Last year, I finally cast away urban life and moved to a small town, like I'd always wanted. You can't really call Matawatchan a town though. It's more of a refuge from the concrete wastelands people call "cities." People set up small vacation homes there in its outdoor solitude. Not me. I made it my permanent home.

Ryan was a city boy through and through. I could never have convinced him to give it up. It's funny how love is. You blindly give up the things you care about the most in a desperate attempt to belong. But I could never belong in a city.

So I found my dream home, a fully equipped lakeside cabin, tucked away in a corner of Ontario's woodlands. Got me a job at a paper mill. There's no glory to working in a paper mill. You work eight hours and go home smelling like rotten eggs. But you get used to the smell and I've got no one else around to complain anyway.

The only difficulty is having to drive forty miles back and forth to work every day. But it's really not that bad. I actually find the drive rather… soothing.

One day, I was driving home from work near enough to sunset. It'd been a long day and I kept nodding off as I drove. Then suddenly…smack! I woke up with a start. I had hit something with my car. I pulled over to see what it was. As I got out, my heart was pounding in my chest from the adrenaline rush.

I walked back about twenty yards and there it was. I had flattened a hare. Rolling it over with my foot, I noticed it bore a striking resemblance to one of my favorite childhood toys, Buster the bunny. Hey, I didn't name it. I wanted to call him "Playboy" after some older boys at school had convinced that it was a great name it was for a rabbit. But my parents insisted on Buster.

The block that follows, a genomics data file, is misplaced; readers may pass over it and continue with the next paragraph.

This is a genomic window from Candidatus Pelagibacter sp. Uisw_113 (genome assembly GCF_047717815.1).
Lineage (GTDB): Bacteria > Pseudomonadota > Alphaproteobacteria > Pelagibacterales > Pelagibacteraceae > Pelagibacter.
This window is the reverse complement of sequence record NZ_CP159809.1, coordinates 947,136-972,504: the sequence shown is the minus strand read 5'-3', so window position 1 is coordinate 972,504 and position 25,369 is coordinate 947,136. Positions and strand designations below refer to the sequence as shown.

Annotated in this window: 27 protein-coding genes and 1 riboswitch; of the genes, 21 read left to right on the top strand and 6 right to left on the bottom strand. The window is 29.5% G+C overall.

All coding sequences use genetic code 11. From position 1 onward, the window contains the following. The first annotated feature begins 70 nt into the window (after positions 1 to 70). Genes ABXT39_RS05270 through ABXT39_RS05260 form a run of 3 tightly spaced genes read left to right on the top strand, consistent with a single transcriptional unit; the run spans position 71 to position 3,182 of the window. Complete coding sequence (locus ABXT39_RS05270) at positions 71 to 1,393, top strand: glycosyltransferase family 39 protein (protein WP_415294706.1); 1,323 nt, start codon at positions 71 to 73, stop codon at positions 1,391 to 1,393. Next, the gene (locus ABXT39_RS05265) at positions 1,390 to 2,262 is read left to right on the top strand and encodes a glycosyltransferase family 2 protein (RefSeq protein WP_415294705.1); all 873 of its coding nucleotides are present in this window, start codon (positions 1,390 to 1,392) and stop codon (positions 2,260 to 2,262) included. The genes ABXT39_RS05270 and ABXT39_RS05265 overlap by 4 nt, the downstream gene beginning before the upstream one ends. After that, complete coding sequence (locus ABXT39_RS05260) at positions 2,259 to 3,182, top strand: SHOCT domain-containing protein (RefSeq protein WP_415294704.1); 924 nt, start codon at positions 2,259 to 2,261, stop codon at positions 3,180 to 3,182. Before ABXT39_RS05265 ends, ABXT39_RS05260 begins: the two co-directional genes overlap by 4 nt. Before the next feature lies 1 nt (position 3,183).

Still buzzing from the adrenaline, I got back in my car and drove off. Then I got to thinking, "I just killed an innocent being, and no one will ever know." And somehow the thought thrilled me. As I drove on in the dimness of twilight, my headlights were reflected back at me by the startled eyes of a raccoon that was crossing ahead. Reflexively, I moved my foot to the brake, but stopped. There was no one else on the road but me. Instead, I slammed my foot back on the accelerator, plowing headlong into the innocent critter. My heart raced yet again as I made contact. I could see its grey body in my rearview mirror, still rolling from the impact. I laughed, giddy from the new power I'd found in my car. That's the beauty of being alone. You make discoveries that society would ordinarily prevent you from making.

Then I saw a moose ...